Why is Teaching Creation Important at a Christian College?
December 2, 2015
Does it surprise you to know that, when it comes to their science departments, most Christian colleges and universities either ignore the issue of Creation and Genesis altogether, or they promote theistic evolution or some other harmonization of Genesis?
There are only a handful of schools that believe that Genesis is historically accurate and forms a foundation for science, the Bible, and Christian education.
So, is it really that important for a Christian college to teach Creation? According to guest contributor Dr. John Whitmore, the answer is a definite yes! He offers the following 5 reasons to consider:
- Creation forms a foundation for the rest of Scripture. Because of Genesis, the world makes sense. There we learn why we have sin, death, disease, and suffering. We learn why the world is not the perfect place that we know a good God would have designed. We learn that man is specially created in God’s image and commanded to be a steward over the creation, but he is fallen. As scientists, we learn the origin of the time-space-matter universe: “In the beginning (time), God created the heavens (space) and the earth (matter).”
- Creation is consistently taught throughout the Word of God. Not only is the concept of Creation taught in Genesis, it is referenced throughout the Bible. Consider Exodus 20:11: “For in six days the LORD made the heavens and the earth, the sea, and all that is in them.” This is part of the fourth commandment and clearly says that God made all things in six days (not over thousands or millions of years). In Matthew 19:4, Jesus said that He made Adam and Eve at the beginning of Creation (not millions of years after the beginning). Throughout Scripture we can find many references back to Genesis, all of which consider events like Creation and Noah’s Flood to be actual, historical events that took place only thousands of years ago.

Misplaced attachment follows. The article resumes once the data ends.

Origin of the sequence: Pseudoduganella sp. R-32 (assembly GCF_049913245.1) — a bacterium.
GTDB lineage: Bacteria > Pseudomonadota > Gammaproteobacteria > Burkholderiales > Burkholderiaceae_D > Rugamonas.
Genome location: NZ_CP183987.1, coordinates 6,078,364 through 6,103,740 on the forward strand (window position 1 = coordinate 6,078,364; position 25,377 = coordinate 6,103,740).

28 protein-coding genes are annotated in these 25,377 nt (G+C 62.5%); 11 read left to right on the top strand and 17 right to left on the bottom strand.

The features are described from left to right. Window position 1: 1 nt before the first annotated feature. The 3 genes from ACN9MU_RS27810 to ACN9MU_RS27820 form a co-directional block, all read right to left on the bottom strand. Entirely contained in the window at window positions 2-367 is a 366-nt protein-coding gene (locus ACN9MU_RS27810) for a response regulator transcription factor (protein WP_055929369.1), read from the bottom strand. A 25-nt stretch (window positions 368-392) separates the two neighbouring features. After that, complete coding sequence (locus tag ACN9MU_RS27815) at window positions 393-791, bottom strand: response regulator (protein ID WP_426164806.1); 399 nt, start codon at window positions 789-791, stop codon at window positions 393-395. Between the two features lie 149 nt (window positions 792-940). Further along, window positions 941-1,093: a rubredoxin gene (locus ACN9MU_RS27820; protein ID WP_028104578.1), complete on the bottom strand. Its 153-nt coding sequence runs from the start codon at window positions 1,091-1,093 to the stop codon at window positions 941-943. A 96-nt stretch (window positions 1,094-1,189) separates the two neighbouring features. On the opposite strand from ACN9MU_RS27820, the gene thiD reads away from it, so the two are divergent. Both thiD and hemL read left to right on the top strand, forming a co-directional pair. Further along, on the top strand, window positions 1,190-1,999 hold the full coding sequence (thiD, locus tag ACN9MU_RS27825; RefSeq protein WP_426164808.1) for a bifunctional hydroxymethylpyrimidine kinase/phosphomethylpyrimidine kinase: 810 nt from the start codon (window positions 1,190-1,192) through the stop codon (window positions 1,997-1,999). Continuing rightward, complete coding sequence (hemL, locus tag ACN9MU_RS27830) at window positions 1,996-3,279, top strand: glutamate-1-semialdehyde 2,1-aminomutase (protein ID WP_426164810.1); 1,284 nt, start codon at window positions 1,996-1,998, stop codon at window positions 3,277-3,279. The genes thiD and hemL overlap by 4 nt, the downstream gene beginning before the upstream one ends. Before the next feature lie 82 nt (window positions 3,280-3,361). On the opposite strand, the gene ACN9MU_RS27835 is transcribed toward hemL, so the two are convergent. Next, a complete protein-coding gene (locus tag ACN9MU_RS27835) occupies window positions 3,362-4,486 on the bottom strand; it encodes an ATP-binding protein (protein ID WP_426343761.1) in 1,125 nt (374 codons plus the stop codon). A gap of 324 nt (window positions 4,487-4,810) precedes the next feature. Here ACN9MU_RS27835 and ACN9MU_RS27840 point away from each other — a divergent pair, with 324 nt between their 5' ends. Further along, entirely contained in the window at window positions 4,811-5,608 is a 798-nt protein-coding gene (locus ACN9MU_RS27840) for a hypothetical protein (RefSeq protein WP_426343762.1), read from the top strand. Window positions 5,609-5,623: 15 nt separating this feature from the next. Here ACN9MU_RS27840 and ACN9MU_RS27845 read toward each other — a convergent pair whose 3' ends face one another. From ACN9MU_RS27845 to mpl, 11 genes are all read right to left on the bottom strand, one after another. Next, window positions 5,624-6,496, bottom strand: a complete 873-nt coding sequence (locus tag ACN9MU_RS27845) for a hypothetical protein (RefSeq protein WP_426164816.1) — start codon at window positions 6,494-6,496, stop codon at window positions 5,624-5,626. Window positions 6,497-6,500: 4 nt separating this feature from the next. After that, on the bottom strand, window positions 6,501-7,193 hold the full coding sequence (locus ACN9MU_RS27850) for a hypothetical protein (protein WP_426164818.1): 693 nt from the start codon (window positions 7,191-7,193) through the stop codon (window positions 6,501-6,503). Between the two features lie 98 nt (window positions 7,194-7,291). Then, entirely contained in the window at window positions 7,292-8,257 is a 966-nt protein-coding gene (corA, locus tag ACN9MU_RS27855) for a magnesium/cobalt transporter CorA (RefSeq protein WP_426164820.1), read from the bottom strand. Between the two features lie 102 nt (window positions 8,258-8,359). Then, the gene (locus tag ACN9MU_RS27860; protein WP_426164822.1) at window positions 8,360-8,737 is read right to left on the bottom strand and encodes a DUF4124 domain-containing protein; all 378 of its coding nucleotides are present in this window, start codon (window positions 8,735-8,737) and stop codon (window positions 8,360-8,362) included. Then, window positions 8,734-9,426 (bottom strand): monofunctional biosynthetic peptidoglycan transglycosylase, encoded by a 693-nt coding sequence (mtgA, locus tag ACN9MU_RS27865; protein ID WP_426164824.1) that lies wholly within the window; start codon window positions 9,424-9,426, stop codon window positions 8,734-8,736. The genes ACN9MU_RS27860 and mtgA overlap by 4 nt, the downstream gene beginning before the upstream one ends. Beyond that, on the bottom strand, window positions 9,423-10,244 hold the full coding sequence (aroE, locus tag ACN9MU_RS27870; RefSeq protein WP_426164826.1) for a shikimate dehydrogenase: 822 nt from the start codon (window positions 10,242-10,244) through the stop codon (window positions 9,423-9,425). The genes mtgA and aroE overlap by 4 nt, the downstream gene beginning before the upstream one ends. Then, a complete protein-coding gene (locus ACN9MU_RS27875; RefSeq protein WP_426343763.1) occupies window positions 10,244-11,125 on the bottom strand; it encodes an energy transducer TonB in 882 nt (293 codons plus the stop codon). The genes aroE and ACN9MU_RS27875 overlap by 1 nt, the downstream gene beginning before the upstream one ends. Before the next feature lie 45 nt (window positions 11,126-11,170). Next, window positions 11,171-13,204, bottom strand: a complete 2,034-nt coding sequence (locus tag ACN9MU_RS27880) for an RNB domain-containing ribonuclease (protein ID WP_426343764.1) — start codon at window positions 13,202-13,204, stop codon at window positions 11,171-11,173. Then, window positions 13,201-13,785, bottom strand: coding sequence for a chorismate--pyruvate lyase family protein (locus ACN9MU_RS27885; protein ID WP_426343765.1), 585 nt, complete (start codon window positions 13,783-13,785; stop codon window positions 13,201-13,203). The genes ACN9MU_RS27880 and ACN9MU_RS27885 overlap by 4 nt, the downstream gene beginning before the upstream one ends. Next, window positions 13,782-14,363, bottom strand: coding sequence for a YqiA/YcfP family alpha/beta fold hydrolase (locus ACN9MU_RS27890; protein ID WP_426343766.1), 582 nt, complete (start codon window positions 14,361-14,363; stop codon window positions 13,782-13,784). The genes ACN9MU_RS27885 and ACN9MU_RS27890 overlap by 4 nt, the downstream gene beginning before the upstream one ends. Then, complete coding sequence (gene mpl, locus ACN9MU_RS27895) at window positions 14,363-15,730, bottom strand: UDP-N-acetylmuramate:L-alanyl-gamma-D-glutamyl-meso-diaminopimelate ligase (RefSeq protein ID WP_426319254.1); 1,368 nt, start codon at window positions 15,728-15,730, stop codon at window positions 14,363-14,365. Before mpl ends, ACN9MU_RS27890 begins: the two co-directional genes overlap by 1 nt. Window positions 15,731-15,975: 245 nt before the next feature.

- Teaching creation develops critical thinking within students. When students are presented with alternatives or competing views about something, it causes them to think critically about the strengths and weaknesses of various positions. Along with Creation, I regularly teach evolution, young earth, old earth, uniformitarianism, catastrophism, and many other views that will challenge my students to think.
- Teaching creation helps us develop hypotheses that can be tested. The book of Genesis has some interesting stories that can be restated as hypotheses and then tested with science. These are hypotheses that might not otherwise be considered if you approached science from an evolutionary perspective. For example, Creation implies an Intelligent Designer. We should be able to find examples of intelligent design throughout the physical and biological worlds. The account of Noah’s Flood suggests we should find evidence of marine inundation of all the continents. The genealogies in Scripture suggest we should find evidence of an earth that is just thousands of years old.
- Teaching creation develops excellent students. Some may think that Christian students educated about the possibility of historical truth in Genesis would turn out to be subpar. The evidence from our department does not support that concern. For example, last summer we sent eight of our geology students to secular field camps sponsored by other universities all over the United States. Field camp is an intensive five- or six-week course where students are taught geological mapping techniques. Three of our students received the top scores in their respective camps of 30–40 students. The other five received grades far above average compared to their secular peers.
John H. Whitmore is a Professor of Geology in Cedarville University's Department of Science and Mathematics. He earned his Ph.D. in biology with a paleontology emphasis from Loma Linda University. He speaks internationally on the topics of Creation, geology, and Noah’s Flood.
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